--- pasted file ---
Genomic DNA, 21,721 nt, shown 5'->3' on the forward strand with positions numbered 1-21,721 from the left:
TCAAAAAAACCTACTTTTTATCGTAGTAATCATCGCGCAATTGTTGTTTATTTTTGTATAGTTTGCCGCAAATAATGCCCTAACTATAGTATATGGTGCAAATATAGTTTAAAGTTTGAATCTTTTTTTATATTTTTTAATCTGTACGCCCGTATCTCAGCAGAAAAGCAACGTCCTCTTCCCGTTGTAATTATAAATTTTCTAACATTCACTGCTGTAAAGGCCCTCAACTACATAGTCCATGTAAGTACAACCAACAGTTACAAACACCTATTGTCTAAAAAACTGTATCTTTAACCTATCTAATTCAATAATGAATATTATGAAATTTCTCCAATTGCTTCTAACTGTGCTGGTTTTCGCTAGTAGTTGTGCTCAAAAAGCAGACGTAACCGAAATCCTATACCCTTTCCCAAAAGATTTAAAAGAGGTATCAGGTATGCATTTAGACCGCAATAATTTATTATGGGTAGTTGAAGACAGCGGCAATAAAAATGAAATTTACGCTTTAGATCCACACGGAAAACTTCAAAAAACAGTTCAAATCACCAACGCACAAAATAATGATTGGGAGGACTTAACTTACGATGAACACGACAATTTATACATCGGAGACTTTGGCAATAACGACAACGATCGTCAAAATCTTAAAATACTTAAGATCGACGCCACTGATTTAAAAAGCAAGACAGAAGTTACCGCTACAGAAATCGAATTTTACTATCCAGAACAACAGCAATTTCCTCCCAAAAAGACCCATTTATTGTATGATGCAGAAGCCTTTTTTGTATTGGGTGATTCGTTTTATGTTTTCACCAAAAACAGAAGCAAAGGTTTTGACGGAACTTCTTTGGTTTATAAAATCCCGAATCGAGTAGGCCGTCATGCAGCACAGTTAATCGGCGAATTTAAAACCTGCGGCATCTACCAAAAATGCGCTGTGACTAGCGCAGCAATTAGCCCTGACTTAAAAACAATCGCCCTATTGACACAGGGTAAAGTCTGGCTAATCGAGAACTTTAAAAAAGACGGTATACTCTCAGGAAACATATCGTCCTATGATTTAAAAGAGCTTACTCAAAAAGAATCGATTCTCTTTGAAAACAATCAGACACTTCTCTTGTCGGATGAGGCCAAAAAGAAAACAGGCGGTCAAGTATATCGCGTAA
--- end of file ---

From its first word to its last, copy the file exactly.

Genomic DNA, 21,721 nt, shown 5'->3' on the forward strand with positions numbered 1-21,721 from the left:
TCAAAAAAACCTACTTTTTATCGTAGTAATCATCGCGCAATTGTTGTTTATTTTTGTATAGTTTGCCGCAAATAATGCCCTAACTATAGTATATGGTGCAAATATAGTTTAAAGTTTGAATCTTTTTTTATATTTTTTAATCTGTACGCCCGTATCTCAGCAGAAAAGCAACGTCCTCTTCCCGTTGTAATTATAAATTTTCTAACATTCACTGCTGTAAAGGCCCTCAACTACATAGTCCATGTAAGTACAACCAACAGTTACAAACACCTATTGTCTAAAAAACTGTATCTTTAACCTATCTAATTCAATAATGAATATTATGAAATTTCTCCAATTGCTTCTAACTGTGCTGGTTTTCGCTAGTAGTTGTGCTCAAAAAGCAGACGTAACCGAAATCCTATACCCTTTCCCAAAAGATTTAAAAGAGGTATCAGGTATGCATTTAGACCGCAATAATTTATTATGGGTAGTTGAAGACAGCGGCAATAAAAATGAAATTTACGCTTTAGATCCACACGGAAAACTTCAAAAAACAGTTCAAATCACCAACGCACAAAATAATGATTGGGAGGACTTAACTTACGATGAACACGACAATTTATACATCGGAGACTTTGGCAATAACGACAACGATCGTCAAAATCTTAAAATACTTAAGATCGACGCCACTGATTTAAAAAGCAAGACAGAAGTTACCGCTACAGAAATCGAATTTTACTATCCAGAACAACAGCAATTTCCTCCCAAAAAGACCCATTTATTGTATGATGCAGAAGCCTTTTTTGTATTGGGTGATTCGTTTTATGTTTTCACCAAAAACAGAAGCAAAGGTTTTGACGGAACTTCTTTGGTTTATAAAATCCCGAATCGAGTAGGCCGTCATGCAGCACAGTTAATCGGCGAATTTAAAACCTGCGGCATCTACCAAAAATGCGCTGTGACTAGCGCAGCAATTAGCCCTGACTTAAAAACAATCGCCCTATTGACACAGGGTAAAGTCTGGCTAATCGAGAACTTTAAAAAAGACGGTATACTCTCAGGAAACATATCGTCCTATGATTTAAAAGAGCTTACTCAAAAAGAATCGATTCTCTTTGAAAACAATCAGACACTTCTCTTGTCGGATGAGGCCAAAAAGAAAACAGGCGGTCAAGTATATCGCGTAA